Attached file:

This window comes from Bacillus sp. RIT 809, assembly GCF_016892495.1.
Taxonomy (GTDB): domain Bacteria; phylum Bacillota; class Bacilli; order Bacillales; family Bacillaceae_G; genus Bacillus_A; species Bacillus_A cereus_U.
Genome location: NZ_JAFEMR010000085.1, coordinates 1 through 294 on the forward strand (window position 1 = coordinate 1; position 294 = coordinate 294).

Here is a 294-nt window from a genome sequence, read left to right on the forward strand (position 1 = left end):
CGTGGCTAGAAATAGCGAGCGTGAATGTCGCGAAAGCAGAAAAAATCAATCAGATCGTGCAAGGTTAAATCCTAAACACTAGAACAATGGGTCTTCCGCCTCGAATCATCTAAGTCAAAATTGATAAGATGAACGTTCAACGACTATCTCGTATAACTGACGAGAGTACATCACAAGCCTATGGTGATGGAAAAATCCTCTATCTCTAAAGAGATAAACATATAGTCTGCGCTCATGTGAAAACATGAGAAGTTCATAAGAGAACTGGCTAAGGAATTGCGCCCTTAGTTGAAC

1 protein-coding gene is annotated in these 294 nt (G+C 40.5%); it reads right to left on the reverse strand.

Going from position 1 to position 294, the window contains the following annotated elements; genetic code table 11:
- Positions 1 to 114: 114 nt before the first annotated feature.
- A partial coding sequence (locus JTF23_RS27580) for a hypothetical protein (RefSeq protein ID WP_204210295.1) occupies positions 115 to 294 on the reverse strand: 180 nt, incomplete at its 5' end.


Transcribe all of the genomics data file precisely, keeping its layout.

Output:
This window comes from Bacillus sp. RIT 809, assembly GCF_016892495.1.
Taxonomy (GTDB): domain Bacteria; phylum Bacillota; class Bacilli; order Bacillales; family Bacillaceae_G; genus Bacillus_A; species Bacillus_A cereus_U.
Genome location: NZ_JAFEMR010000085.1, coordinates 1 through 294 on the forward strand (window position 1 = coordinate 1; position 294 = coordinate 294).

Here is a 294-nt window from a genome sequence, read left to right on the forward strand (position 1 = left end):
CGTGGCTAGAAATAGCGAGCGTGAATGTCGCGAAAGCAGAAAAAATCAATCAGATCGTGCAAGGTTAAATCCTAAACACTAGAACAATGGGTCTTCCGCCTCGAATCATCTAAGTCAAAATTGATAAGATGAACGTTCAACGACTATCTCGTATAACTGACGAGAGTACATCACAAGCCTATGGTGATGGAAAAATCCTCTATCTCTAAAGAGATAAACATATAGTCTGCGCTCATGTGAAAACATGAGAAGTTCATAAGAGAACTGGCTAAGGAATTGCGCCCTTAGTTGAAC

1 protein-coding gene is annotated in these 294 nt (G+C 40.5%); it reads right to left on the reverse strand.

Going from position 1 to position 294, the window contains the following annotated elements; genetic code table 11:
- Positions 1 to 114: 114 nt before the first annotated feature.
- A partial coding sequence (locus JTF23_RS27580) for a hypothetical protein (RefSeq protein ID WP_204210295.1) occupies positions 115 to 294 on the reverse strand: 180 nt, incomplete at its 5' end.